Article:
A summary of the results of quantitative XRD mineralogical analysis, demonstrating that kudurits consist of 70-90% of smectite, smectite-vermiculite, mica-clay minerals and chlorites, is presented in Table I. Only one sample had 25% of clay minerals with a predominance of the serpentinite (antigorite) base and dolomite. Feldspars, zeolites, actinolite, calcite and dolomite were present as impurities. X-ray diffraction patterns on the example of sample A-3.2, including the bulk composition, as well as oriented preparations of the fraction <1 µm in the air-dry state and following saturation with ethylene glycol are illustrated in Fig. 5.
(A) X-ray diffraction patterns of bulk sample A-3.2 and oriented preparations from sample A-3.2 of fraction <1 µm, where blue color illustrates the result for the air-dry preparation, and (B) red color those for the preparation saturated with ethylene glycol.
Results of the quantitative X-ray diffraction analysis of the mineral composition of the studied samples (wt %).
A relatively high content of smectite with a fraction of zeolites in the mineral earth material indicates the hydrothermal nature of the argillization zone, which was formed after the intrusion of the alkaline gabbroid dike.
The results of the chemical analyses of major elements in the samples collected in 1986 [published in 1988(18)] at the kudur A-1 and in samples from 2021 at three kudurs are presented in Table II. Although in 1986, the analyses were carried out on an X-ray multi-channel spectrometer SRM-20M and partly using the ‘wet’ method, the correlation of the results is quite satisfactory. It is necessary to include the results from 1986 as they clearly demonstrated that the mineral earth material from the gabbroid dike differs from the rest of the samples in sharply increased concentrations of Ti, Al, Fe and Na, and a sharply reduced content of Mg and LOI indicators. Due to a relatively high Na content in this earth material and considering the general chemical composition, this material was conditionally termed an alkaline gabbroid. In the 1986 data, the analysis of coprolite compared with the data on kudurits is also quite informative. A more detailed comparison of kudurit and coprolite is presented below in the Discussion section.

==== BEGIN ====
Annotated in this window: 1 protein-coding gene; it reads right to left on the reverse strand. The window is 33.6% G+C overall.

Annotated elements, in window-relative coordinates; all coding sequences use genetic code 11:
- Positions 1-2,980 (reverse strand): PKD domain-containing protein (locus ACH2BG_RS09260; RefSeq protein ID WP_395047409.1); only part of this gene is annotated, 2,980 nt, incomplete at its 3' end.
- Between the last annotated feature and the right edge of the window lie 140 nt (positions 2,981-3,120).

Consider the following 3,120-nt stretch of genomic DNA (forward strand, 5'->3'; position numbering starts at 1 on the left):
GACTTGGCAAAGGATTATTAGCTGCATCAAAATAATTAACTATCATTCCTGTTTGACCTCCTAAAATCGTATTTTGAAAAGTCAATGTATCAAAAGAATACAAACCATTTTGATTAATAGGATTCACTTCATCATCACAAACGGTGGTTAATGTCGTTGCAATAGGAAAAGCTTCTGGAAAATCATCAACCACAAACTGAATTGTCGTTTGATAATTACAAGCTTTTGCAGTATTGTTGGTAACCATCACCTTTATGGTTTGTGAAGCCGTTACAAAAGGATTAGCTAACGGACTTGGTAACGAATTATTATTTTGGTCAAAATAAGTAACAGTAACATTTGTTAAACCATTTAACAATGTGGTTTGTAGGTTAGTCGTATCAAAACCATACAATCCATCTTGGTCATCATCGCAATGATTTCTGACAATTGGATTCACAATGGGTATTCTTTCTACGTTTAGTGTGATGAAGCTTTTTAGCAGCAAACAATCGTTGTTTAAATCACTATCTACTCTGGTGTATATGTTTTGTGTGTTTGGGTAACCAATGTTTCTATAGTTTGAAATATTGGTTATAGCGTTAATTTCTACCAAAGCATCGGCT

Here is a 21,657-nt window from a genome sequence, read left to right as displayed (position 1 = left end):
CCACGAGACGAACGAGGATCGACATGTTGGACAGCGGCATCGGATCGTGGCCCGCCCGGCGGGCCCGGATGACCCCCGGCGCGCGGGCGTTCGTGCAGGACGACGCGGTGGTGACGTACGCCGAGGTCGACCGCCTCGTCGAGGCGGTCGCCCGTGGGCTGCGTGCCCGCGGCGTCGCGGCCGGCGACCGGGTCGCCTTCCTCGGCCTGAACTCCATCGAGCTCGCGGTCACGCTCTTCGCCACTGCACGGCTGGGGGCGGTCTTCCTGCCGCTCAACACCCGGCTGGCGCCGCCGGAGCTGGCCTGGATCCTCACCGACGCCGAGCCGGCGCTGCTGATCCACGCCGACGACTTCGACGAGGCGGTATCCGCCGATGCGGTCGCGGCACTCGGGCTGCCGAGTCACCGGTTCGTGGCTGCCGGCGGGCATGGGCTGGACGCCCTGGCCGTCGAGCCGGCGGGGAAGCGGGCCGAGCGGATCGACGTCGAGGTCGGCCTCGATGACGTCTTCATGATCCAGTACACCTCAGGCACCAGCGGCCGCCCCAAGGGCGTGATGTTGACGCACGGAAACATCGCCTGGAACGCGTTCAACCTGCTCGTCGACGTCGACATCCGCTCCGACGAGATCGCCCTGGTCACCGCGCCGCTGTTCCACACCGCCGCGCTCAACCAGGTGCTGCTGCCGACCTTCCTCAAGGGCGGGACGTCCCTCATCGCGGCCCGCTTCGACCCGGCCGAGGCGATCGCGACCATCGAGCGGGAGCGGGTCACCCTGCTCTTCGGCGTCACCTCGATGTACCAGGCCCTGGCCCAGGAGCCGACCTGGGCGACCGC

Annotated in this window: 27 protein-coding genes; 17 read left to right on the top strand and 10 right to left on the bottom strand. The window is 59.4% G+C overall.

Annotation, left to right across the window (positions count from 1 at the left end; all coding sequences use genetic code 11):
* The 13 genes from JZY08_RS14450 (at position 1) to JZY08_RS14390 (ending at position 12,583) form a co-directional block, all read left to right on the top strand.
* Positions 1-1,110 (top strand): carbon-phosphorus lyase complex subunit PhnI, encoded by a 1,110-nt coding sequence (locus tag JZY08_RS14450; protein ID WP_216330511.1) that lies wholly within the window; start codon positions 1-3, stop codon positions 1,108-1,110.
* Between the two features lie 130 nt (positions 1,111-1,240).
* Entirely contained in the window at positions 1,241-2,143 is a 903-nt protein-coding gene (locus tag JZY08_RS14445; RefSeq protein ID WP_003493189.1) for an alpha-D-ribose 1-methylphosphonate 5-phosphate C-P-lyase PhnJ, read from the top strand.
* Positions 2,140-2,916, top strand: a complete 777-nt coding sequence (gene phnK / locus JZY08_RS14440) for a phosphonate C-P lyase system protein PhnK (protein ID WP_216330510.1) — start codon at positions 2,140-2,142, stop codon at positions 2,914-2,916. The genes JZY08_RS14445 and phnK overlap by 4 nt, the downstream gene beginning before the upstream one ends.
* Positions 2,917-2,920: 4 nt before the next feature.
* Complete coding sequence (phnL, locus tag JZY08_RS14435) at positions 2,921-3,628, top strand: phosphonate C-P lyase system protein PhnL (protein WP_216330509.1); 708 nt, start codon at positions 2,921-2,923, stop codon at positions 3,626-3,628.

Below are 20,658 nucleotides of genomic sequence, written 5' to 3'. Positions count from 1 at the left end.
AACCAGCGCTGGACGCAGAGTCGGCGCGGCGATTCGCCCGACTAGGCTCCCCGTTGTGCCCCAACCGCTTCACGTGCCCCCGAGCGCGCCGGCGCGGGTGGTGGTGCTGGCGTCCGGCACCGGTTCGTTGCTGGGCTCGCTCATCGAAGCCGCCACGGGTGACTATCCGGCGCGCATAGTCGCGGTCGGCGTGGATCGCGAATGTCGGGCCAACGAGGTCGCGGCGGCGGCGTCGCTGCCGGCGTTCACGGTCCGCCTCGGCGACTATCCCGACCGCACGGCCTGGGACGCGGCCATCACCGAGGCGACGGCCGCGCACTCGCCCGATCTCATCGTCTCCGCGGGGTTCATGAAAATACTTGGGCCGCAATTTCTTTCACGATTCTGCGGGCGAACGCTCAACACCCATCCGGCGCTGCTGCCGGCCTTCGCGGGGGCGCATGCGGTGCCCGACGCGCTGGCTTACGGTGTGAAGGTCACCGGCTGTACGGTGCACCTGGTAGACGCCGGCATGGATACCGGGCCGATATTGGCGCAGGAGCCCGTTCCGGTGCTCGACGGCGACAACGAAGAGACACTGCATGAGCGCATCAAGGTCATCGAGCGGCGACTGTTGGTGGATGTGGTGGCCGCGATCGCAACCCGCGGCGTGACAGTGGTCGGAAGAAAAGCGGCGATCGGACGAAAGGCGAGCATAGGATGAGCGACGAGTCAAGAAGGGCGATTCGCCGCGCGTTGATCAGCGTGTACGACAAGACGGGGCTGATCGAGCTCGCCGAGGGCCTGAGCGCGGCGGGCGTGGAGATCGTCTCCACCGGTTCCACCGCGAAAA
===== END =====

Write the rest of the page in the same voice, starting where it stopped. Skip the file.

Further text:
Gross concentrations of the main rock-forming oxides in kudurits from the Abakan Ridge (wt %).
The trace element composition of kudurits in 2021 (in 1986, no analytical tools were available to determine trace elements) is presented in Table III. There is a noticeably good association of almost all indicators for all three kudurits. The maximal concentrations in trace elements are for Cr and Ni (thousands ppm), followed by V, Ba, Co, Cu, Sr, Zn, Zr, Sc, Y and Rb (two orders of magnitude less), then As, Pb, Ga, Ce, Nd, Cs, La, Dy, Yb, and Er (from several units to tens ppm). The concentrations of other trace elements do not exceed 1 ppm. All kudurits are characterized by relatively low concentrations of REE, apart from Sc and Y. In general, such concentrations of trace elements are quite typical for ultrabasic rocks.
The acid extract from the sample A-1.1 (Table IV) demonstrated that the following macroelements were most actively coming out into the HCL acid solution with pH-1.0 (in descending order): Ca, K, Mg, Fe, Na, Al, P and Ti. In the trace elements (Table V), the most mobile (in descending order) were Ba, Sr, Ni, Cu, Cr, Co, V, Zn and Li. The yield of REE elements in the extract produced a result two orders of magnitude lower than the bulk values, with a slightly higher extraction of elements of the middle subgroup (Fig. 6).
(A) Bulk rare earth element concentration in kudurits and acid (HCl, pH 1.0) extract from the sample A-1.1; (B) the same in the NASC-normalized form (19). NASC, North American shale composite.
The REE concentration profiles in the samples of sedges are demonstrated in Fig. 7. Plants on granites accumulate at least 10-fold more elements of this group than those growing within the lower Paleozoic shales. This specific feature of REE distribution in food plants eaten by ungulates will prove useful below when discussing the results of the study.
(A) Rare earth element concentration profiles in sedges (Carex) collected on the deluvium of Silurian granitoids (sample T-1), Proterozoic shales (sample T-2) and Lower Paleozoic shales (sample T-3); (B) the same in the NASC-normalized form. NASC, North American shale composite.
The result of the experiment to determine the ability of smectite to sorb REE is presented in Table VI, from which it is clear that in a medium with pH close to that of the ruminant rennet, dissolved REE in concentrations from single units to tens ppb will be sorbed with efficiency from 92 to 97%.